After about 10 to 15 minutes, Wonder Boy knocked on the door to check on me. "Go away!" I yelled. Repeat that interaction 10 minutes later. And again. Maybe even again?

Finally I came out and said I needed to go home. As Wonder Boy pulled into my apartment complex driveway, he leaned over and said, "Pretty romantic seventh date, huh?" Rather than be embarrassed about what was happening to me, I just looked at him and said,"You've been counting our dates?!?!"

After he left and I was back in my apartment, I continued to have Personal Time. So much Personal Time, in fact, that I decided I need to see a doctor. (No need for specifics.) I called my mom but she wasn't home. I tried a few other people and then decided to call Wonder Boy, a nurse, and ask him to come back and take me to the hospital. The romantic evening couldn't get any worse so why not?

At that point in time, Wonder Boy was still new to town and was relying on me to direct him to a hospital. The only one I was confident about finding was the most urban of the bunch and had a colorful waiting room that included people high on drugs and alcohol, people handcuffed to chairs and chaos everywhere.

After a visit with a doctor WEARING A TOP GUN JUMPSUIT, we were sent home with directions on how to take care of my Personal Time issues.
 
And that is my worst date ever.

Apr 9, 2014

Bruce Springsteen, Live in Cincinnati and Looking Good

I’ve been giving a lot of thought lately to how I feel about Cincinnati and why I’m proud to call this city my home. The feeling is seemingly infectious, with people all around me proudly endorsing the city. But last night, when Bruce Springsteen asked the crowd at U.S. Bank arena if anyone was from New Jersey, thousands of Tri-States started clapping. We aren’t from New Jersey, but at that moment, we wanted to be.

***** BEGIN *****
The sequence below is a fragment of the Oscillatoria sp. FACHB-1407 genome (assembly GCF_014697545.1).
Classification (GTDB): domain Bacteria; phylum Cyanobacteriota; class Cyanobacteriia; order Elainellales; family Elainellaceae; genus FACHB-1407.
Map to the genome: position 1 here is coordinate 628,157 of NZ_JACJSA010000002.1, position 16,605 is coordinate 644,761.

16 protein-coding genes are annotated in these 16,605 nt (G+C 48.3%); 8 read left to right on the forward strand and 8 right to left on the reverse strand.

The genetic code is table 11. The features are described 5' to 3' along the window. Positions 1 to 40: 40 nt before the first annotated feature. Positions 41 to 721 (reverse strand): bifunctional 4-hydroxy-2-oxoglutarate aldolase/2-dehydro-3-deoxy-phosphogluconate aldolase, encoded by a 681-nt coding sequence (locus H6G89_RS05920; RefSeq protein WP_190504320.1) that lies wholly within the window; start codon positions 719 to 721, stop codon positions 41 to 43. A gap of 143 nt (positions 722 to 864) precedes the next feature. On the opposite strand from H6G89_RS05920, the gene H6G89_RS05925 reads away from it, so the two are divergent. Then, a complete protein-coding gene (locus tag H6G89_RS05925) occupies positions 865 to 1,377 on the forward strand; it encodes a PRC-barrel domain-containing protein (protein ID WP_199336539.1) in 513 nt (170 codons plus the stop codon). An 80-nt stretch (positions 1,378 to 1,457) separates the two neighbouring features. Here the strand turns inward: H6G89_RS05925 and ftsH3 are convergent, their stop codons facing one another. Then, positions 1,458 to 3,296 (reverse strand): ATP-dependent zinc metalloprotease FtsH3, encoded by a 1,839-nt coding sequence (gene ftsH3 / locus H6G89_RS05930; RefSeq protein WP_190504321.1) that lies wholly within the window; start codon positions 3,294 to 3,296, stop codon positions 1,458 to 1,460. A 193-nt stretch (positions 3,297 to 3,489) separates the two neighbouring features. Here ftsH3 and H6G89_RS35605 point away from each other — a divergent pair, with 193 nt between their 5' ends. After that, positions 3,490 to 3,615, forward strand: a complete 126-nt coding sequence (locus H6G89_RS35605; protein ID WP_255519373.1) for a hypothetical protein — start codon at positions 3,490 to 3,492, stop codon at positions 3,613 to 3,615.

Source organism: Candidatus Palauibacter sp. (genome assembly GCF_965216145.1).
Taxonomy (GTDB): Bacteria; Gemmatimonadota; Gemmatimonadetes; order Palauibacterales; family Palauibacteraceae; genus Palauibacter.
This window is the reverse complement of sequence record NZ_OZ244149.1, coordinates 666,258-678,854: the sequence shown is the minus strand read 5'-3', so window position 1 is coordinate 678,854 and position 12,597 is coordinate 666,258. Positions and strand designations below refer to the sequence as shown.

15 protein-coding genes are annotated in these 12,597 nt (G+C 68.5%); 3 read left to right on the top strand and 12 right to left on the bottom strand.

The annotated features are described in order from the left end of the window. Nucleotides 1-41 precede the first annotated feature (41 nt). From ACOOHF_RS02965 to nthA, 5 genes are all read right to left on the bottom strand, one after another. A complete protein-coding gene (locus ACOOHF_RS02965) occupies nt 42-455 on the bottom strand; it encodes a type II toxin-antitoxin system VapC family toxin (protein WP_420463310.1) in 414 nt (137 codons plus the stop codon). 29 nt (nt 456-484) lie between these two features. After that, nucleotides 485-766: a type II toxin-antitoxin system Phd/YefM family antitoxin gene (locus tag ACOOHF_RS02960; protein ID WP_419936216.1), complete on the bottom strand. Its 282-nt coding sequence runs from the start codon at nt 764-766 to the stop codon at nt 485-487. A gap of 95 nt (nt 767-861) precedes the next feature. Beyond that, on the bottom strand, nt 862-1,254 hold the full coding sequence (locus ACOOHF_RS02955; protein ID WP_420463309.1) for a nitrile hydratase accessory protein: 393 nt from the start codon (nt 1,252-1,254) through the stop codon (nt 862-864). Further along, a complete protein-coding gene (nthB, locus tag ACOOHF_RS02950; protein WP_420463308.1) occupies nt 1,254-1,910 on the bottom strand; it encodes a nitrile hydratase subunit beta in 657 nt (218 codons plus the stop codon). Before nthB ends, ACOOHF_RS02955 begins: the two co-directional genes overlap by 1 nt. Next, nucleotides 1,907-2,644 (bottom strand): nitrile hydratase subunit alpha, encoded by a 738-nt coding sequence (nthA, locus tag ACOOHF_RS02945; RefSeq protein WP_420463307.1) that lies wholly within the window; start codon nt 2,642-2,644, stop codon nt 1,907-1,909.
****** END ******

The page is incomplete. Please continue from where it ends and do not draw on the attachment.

Bruce has that effect on people.

The concert was a good reminder for me about the draw of stadium shows. Attending the concert was a birthday gift for Wonder Boy and it also firmly established that 39-years-old can look pretty good and so can a 65-year-old. I mean, damn. If we can all sport guns like Bruce Springsteen at 65, go crowd surfing and be the obvious star on a stage sporting 16 other outstanding musicians from the E Street Band and Tom Morello from Rage Against the Machine, then good for us.
One thing I love about big shows is how much leeway the musician has because people are So. Excited. to see the artist. For instance, when Bruce Springsteen played Hungry Heart, the crowd sang the first verse on their own. I’m used to seeing that happen at the refrain or at some point mid-song. But last night people started the song with no accompaniment from Bruce Springsteen and it didn’t matter. I can’t imagine any of the indie rock bands I see pulling that off.
Bruce Springsteen has been making albums since 1973 and the crowd’s diversity reflected the longevity of his career as well as his place in the musical canon. With little exception, people were on their feet for the entire three hour and seven minute show … all 26 songs. Throughout the concert there was a rumble that sounded like a deep “Boooooo” but was really people yelling “Bruce.”
After he finished his closing song, a beautiful solo of Dream Baby Dream, I felt privileged to have attended the concert. Happy to have taken my husband to a show he really wanted to see. And really motivated to start lifting weights so I look as good in a sleeveless T-shirt as Bruce Springsteen.
I think the phones-as-lighters phenomenon at the end of concerts is pretty goofy. And looks sort of awesome.